Your first 60 seconds

The first 60 seconds are critical to the success of any business presentation.

Man looking up at clock on wall deadline
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Every minute in your presentation has to be earned. In the first 60 seconds you must earn the audience’s permission to continue for the next 60 seconds. That next 60 seconds earns the 60 seconds after that. You have to earn an audience’s permission to continue.

A business audience makes up its mind very quickly whether they want to invest their time and attention listening to you. So, unless you are the boss and they HAVE to listen to you, in that first 60 seconds you need to grab the audience’s attention and hold it. You literally don’t have a minute to lose.

Content fails

Most presentation failures are content failures and the most spectacular failures happen in the first 60 seconds. We are too often unprepared for this first minute.

We are all conditioned to begin our presentation with:

  • Introductions
  • An agenda or table of contents
  • An executive summary
  • A personal anecdote or “story”

But most modern audiences don’t have the time or attention span for that. Don’t waste the audience’s time outlining, describing, or summarizing the work you have done or what you are about to do. Just do it.  Get on with it, quickly.  The most effective way to engage and establish rapport with a business audience is not to try entertaining them with an account of something that happened to you or someone you know, it’s sharing something important and of immediate interest to the audience. 

The response you want from the audience in the first 60 seconds of your presentation is, “Please continue. Tell us more.” Not, “Where is this going and what does it have to do with me?”

What needs to happen 

And that does not mean briskly leading your audience into a blizzard of data and analysis. What an audience responds to most are the insights you have gained from your analysis of the data and the ideas those insights have engendered. The attention of an audience is captured not with a “hook” but an idea.

So, begin your presentation with an idea. What is your big idea?  What are the insights you have gained from the work you have been doing that inform those ideas?  And what is your objective in sharing these insights and ideas with the audience?  Essentially:

Insights > Ideas > Objectives

You will need to provide the essential information and data that lends credibility to your insight and supports your idea – three good reasons or proofs as to why what you are saying is true – in the body of your presentation.  And you will likely want to present a narrative that capture’s the imagination of your audience and suggests a role for each to play. But in the first minute of your presentation you need to plant your key idea firmly in the minds of your audience, and invite them to see what you see and to want what you want.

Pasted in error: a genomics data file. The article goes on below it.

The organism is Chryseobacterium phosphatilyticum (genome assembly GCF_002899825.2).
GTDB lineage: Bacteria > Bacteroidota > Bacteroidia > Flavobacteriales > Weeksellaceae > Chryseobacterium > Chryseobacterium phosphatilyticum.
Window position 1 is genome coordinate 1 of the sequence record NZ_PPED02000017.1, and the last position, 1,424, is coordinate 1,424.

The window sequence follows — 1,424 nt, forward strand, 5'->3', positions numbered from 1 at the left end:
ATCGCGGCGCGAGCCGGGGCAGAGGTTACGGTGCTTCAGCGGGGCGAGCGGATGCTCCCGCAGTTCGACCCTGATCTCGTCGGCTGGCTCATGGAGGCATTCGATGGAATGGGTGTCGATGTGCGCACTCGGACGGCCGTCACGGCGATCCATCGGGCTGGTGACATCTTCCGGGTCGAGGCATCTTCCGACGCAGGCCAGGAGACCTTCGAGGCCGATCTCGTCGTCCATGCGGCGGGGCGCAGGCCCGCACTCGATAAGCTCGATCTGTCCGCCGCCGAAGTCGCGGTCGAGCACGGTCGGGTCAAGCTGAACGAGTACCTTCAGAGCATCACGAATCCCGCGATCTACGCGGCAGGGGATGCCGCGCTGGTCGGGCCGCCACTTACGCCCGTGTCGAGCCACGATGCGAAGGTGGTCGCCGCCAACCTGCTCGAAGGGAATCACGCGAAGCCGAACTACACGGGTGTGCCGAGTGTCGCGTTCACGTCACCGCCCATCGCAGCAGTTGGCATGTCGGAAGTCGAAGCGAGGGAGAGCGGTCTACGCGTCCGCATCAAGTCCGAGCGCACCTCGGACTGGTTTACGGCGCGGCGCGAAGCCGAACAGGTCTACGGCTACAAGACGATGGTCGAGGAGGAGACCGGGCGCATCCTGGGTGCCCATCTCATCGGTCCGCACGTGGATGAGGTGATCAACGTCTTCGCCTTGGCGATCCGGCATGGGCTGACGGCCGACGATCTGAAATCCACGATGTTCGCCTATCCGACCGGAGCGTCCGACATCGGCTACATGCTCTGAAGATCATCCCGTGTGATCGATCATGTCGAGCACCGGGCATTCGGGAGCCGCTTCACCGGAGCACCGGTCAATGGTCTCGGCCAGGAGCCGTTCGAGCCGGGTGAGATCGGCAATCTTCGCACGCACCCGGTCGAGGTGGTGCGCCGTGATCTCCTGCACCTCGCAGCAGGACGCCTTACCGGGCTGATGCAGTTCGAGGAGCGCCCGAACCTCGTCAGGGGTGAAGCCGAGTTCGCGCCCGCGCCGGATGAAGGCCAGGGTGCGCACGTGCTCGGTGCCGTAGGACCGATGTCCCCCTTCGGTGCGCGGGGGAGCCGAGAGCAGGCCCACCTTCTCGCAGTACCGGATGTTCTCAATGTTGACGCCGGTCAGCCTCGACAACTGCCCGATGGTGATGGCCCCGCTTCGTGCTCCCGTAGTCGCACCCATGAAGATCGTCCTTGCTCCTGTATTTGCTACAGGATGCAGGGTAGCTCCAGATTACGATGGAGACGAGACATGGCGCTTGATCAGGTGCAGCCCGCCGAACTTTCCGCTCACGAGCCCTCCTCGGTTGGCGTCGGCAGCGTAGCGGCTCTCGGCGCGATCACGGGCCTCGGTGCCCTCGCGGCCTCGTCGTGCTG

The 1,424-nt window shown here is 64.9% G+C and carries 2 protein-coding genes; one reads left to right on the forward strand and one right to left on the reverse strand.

A strong objective

The depth of your insight, the innovative and disruptive character of your idea, and the boldness of your objective provides the force that will change the inertia of your audience. Your objective needs to be clear, specific, attainable and have emotional resonance with your audience. That is how you transform an audience’s thinking and move them to action.

And this force needs to be applied immediately, in the first 60 seconds of your presentation.  Once you have earned the response, “Please continue, tell us more,” you can share with them with them more information and data. 

Your elevator speech

So, the first minute of your presentation is effectively an elevator speech. 

It should be short, memorable, and repeatable. Short, because you have 60 seconds to make an impression. Devote no more than 1-2 sentences to your idea; 2-3 sentences for the insights that inform your idea; and a single sentence that boldly states your objective. These sentences need to be memorable, because you want to promote audience recall; and repeatable so that the audience can become evangelists and propagate your ideas and objectives throughout the organization.

This is not only how you should think about your presentation. It’s how you should think about your job.  If you can’t stand up in front of a group of fellow managers on a moment’s notice and tell them quickly and clearly what it is you’re working on – what it is you’re doing – what the key insights are that inform the work that you’re doing and state your objective, then you must ask yourself just what is it that you are doing?  Do you even know what it is you are doing? 

But if you can articulate that in a practiced and confident way, in 60 seconds or less, they will lean forward and say, “Interesting. Please, continue. Tell us more!”

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